Realising the need for building up a documentation of the rich archaeological and tribal heritage of India in a scientific and systematic manner considering the needed perspective, INHCRF has been undertaking archaeological and anthropological activities since 2005. The institution has since then, systematically documented hundreds of rock art sites of Rajasthan, Gujarat, Madhya Pradesh, Maharashtra, and Goa. As a result of exploring vast tracts of the Chambal Basin, the institute has documented hundreds of sites from prehistoric to the historic period along with the systematic collection of archaeological artefacts from these sites. Apart from many other successive activities, INHCRF has also documented ancient temple sites and Memorial stones (hero and sati stones) in Bundi and Bhilwara districts of Rajasthan.


At the core of the INHCRF ideology is the desire to further exploration in the Indian subcontinent through symbiotic and mutual cooperation amongst scholars and universities alike. In this regard, we have collaborated with numerous institutions and foundations.

In the Vidarbha region of Maharashtra, INHCRF and Tata Institute of Fundamental Research have under a collaborative project scientifically documented various megalithic sites, particularly the Junapani site with a view to discern the archaeo-astronomical practices of the Iron Age period.

In addition to this, the institute has collaborated with various foreign agencies and has conducted interdisciplinary archaeological studies on various historical sites. INHCRF and British Museum, London collaborated for an ERC funded projectBeyond Boundaries: Religion, Region, Language and the State' a major multidisciplinary research project which aimed to revise the history of Asia in one of its most significant periods. The project focused on the period of the Guptas (circa 320 to 550). Together, the teams of INHCRF and the British Museum carried out an extensive methodical archeological survey in Vidarbha, Maharashtra in a scientific manner to understand the archeological heritage of the region. This led to the discovery and documentation of hundreds of archeological sites, structures, sculptural elements, and numismatic findings. This project has significantly enhanced our archeological understanding of the region.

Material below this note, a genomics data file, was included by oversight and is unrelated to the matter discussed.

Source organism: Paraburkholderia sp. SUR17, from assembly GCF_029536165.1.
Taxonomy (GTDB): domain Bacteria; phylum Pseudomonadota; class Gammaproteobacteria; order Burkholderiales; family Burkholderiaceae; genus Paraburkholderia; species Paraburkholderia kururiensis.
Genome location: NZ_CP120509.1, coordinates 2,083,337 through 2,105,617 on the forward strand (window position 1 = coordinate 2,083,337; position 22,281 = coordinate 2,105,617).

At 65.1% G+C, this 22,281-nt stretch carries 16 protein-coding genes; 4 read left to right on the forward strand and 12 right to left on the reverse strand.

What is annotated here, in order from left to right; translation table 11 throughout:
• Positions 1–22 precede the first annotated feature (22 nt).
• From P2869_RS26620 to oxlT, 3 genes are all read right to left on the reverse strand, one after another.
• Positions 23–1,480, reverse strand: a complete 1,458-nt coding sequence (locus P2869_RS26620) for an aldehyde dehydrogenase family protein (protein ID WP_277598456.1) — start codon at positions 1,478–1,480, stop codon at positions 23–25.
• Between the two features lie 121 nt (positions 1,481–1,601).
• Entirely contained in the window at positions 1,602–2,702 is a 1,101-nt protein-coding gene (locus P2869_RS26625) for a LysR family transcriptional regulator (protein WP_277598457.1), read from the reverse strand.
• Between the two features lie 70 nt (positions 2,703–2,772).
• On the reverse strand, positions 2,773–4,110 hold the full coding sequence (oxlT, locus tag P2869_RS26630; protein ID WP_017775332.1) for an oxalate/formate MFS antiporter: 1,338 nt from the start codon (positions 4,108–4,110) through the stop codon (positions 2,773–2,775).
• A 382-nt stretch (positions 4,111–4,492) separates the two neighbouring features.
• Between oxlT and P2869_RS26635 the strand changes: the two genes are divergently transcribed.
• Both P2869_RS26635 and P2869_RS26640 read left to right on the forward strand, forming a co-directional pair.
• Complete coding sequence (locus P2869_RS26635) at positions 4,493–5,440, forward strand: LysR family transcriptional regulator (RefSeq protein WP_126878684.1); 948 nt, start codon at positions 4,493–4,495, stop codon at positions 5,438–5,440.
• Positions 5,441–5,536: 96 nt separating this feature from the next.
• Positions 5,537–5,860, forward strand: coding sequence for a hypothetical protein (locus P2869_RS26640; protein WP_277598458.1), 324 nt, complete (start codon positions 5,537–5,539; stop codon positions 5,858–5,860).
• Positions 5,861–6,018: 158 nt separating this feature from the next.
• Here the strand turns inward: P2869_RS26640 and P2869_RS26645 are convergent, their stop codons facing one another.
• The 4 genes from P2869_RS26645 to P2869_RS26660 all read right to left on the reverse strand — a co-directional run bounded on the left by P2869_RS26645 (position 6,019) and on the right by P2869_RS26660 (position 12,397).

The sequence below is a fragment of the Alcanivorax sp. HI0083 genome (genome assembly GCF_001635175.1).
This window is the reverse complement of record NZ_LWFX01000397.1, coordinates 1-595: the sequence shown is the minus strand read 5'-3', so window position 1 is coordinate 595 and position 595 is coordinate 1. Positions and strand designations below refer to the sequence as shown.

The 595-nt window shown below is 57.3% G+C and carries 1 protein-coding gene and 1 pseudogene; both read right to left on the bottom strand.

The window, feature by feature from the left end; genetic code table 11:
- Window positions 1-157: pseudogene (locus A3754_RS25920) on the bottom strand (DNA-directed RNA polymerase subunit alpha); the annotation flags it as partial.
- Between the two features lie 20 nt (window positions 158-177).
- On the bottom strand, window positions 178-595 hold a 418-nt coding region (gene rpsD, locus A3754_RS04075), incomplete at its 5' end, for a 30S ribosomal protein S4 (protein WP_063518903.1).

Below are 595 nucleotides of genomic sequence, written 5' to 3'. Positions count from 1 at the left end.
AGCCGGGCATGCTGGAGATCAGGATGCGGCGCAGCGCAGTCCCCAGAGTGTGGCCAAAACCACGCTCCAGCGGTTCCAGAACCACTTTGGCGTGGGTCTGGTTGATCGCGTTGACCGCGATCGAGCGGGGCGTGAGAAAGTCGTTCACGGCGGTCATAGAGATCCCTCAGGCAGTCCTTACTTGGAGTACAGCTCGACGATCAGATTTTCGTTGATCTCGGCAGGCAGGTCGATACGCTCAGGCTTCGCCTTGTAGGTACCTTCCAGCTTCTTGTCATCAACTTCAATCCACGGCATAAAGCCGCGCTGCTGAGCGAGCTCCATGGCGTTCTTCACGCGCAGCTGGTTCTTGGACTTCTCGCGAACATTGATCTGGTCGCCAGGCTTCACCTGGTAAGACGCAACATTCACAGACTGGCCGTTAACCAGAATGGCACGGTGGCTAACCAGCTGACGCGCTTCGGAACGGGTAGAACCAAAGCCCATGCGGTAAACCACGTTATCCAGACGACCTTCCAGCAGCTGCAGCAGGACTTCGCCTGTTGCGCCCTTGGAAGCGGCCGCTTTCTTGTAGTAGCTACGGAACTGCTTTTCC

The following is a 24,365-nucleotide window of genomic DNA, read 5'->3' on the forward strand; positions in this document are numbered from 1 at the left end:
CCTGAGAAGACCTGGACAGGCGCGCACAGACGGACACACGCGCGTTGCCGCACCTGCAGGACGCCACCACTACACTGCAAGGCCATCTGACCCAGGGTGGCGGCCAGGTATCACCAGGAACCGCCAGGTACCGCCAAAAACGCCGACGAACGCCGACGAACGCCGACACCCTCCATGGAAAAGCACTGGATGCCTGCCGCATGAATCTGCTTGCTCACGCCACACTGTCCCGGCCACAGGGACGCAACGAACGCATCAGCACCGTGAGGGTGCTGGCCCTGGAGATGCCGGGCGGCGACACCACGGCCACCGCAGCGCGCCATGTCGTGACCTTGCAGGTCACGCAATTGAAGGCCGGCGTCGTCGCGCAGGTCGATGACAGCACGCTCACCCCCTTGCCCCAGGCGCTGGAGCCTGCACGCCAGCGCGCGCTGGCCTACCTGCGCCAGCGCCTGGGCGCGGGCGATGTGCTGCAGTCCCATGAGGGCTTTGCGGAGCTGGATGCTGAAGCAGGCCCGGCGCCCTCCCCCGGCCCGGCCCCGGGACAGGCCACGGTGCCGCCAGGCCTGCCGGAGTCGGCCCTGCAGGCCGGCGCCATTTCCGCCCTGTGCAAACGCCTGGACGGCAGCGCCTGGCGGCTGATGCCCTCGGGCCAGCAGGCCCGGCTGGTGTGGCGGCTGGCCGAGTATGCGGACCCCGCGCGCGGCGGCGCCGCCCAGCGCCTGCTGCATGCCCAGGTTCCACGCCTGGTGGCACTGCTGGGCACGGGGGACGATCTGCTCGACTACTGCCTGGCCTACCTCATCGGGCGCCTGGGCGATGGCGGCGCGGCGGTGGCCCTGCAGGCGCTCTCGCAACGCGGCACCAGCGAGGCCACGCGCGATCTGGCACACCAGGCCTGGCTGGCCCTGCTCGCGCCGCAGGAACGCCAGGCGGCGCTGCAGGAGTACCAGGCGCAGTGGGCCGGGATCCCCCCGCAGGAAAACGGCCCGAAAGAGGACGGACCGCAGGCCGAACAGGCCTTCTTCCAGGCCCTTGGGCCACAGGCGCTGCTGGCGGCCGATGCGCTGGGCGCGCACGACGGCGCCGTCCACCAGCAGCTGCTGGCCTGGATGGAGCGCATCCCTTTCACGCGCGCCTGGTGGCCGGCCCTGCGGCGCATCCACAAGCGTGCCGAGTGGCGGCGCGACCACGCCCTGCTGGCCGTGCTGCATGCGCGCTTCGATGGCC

In another project, INHCRF and the University of Warsaw collaborated in a joint Indo-Polish project to explore Nalasopara, a port of great antiquity. The Polish team was led by Dr. Emilia Smagur with Andrzej Romanowski as the second member. INHCRF was represented by Dr. Riza Abbas (Project Director) and Sitaram Toraskar. The project aimed to establish the archaeological potential of the site along with a detailed map of the landscape. The intention was to understand the long term development of Sopara from its earliest period. During exploration, artifacts from selected areas were meticulously collected for further classification and study. Despite being the first instance of Indo-Polish exploration, the preliminary results proved encouraging, thus paving the way for further detailed exploration of this region in the future. 

INHCRF has also independently undertaken projects relating to tribal ethnographic studies on the Thakur tribe of Nashik, documentation of the Bohada dance festival of Thane district, and Mask Making in Jawahar taluka, district Thane. 

In Rajasthan, the institute took up the documentation of wall and floor art in the districts of Bundi, Kota, Bhilwara, and Jhalawar as well as ethnographical studies on the Bewaria Tribe of Kotputli area.

Academic Guidance: 

Along with these activities, the Foundation continuously supports and guides students, research scholars, and academicians by providing them with research material, field training, work experience, and academic help in research activities.